Have you ever been to a place you do not even know exists but took the risk and tried it out? I was prepared and ready to fly. “Kuwait, here I come!” Do you know that feeling of imagining a place that you have already researched, told friends and family, yet, one call changes it all?


Here is how it started. The plan was done and I was set to fly to Kuwait. A sudden call changed everything. I was invited to be somewhere else. To be honest, I have never heard of that name and at that time, the internet was way expensive! Without a clear view nor information of the place, I agreed.


The date was set and it was time to meet good friends, spend time, and exchange goodbyes. The hardest part of leaving is not the revamp but seeing your family, your friends, and the love of your life dejected, not knowing if you will ever see them again. What I left in my hometown was part of my life. We have to say a lot of goodbyes in our lives. Not just to people but places. 


My first time traveling abroad and being out of my country was scary. We had to stop in Thailand and change planes. It was around 2:00 am and I could not find Station 1 where my next flight is. Every person I asked could not speak in English and it made me uneasy, scared, and anxious. I had to rely on signs, maps, and directories. Hooray! I found the station, changed currency and ate good food! I was almost halfway through!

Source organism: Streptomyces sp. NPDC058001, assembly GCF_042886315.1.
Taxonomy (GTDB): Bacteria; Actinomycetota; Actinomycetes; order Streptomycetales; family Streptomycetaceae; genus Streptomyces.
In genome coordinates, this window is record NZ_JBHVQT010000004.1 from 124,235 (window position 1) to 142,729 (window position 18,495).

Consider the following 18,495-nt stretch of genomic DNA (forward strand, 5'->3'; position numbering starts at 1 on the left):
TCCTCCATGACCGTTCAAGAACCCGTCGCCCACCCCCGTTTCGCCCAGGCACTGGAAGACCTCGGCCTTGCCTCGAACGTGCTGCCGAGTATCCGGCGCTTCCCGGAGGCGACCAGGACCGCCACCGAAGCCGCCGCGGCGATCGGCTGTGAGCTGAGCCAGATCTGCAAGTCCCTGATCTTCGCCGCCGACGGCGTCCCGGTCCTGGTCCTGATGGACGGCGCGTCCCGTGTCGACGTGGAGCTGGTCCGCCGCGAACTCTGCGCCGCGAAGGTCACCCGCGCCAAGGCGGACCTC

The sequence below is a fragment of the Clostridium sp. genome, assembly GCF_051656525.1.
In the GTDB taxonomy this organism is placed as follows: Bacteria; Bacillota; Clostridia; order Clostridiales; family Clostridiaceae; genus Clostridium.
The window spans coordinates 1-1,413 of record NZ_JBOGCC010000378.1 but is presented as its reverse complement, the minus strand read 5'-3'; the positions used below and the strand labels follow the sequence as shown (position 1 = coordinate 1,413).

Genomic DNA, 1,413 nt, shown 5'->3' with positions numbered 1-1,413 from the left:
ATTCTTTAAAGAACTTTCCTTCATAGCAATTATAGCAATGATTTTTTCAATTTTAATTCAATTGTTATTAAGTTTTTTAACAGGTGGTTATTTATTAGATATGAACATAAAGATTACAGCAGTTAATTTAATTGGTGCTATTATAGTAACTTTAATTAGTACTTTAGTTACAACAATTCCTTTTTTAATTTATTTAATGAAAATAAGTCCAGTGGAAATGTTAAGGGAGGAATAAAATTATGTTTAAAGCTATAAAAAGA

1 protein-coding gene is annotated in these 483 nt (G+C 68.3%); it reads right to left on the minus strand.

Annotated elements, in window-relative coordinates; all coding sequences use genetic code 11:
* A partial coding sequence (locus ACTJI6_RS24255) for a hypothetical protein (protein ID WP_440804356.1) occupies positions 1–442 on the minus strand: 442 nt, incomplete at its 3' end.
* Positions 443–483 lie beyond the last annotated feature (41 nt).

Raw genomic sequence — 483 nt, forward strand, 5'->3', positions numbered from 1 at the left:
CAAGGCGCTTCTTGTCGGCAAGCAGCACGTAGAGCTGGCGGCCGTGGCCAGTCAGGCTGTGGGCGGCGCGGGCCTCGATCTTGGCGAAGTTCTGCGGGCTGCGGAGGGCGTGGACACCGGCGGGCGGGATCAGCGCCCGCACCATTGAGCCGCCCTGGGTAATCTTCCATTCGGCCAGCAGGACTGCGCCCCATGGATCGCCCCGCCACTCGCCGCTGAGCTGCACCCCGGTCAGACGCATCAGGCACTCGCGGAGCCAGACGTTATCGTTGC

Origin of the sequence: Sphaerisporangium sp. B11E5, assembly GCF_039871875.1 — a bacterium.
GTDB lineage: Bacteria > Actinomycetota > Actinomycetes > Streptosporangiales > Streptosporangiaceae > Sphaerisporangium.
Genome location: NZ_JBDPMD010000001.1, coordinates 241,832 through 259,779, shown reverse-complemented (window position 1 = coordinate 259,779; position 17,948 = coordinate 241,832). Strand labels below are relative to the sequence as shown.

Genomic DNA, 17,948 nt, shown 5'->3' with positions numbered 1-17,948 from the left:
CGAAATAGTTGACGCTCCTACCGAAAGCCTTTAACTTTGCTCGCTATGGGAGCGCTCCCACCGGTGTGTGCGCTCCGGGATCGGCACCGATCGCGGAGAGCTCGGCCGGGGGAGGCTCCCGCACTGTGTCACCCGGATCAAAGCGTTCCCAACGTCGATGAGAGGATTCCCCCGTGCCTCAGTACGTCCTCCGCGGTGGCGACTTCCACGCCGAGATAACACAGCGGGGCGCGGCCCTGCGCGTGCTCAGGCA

September 8, 2007 was the day I arrived at the place I didn’t know existed. I saw my aunt at the airport. We went straight to her place, rested, ate, and had a nice chat. Feeling homesick struck me fast and every day I was longing to go back home. 


As time went by, it was a struggle but every day was also a chance to see, learn and be open to new experiences. The place was rich in culture and tradition, and it was those things that caught my heart. The people are tough. Faced with many challenges, they have the innate ability to pick themselves up. At the same time, they are kind, caring, sweet, and fun-loving people just like in my hometown. There are more similarities I found out and I witnessed firsthand that they are family-centered too. Families also tend to be huge, with siblings, aunties, uncles, cousins, and other relatives coming together during big celebrations like the new year. Being part of these events and families changed my perspective and led me to accept, adapt and love the place. I had invitations to different celebrations with different families and the experience is always a unique one.

Another thing I love here is the food! The taste of the food is ‘lost in translation’ at least in my terms. The use of local ingredients makes it distinctive. Sometimes less is more. For me, that is exactly what I want to see on my plate.


When you fall in love with a place, it is not one specific thing; it is everything. But most importantly, I fell in love with the people. I fell in love with the wonders of Cambodia.


 – By Jalyrald Salvacion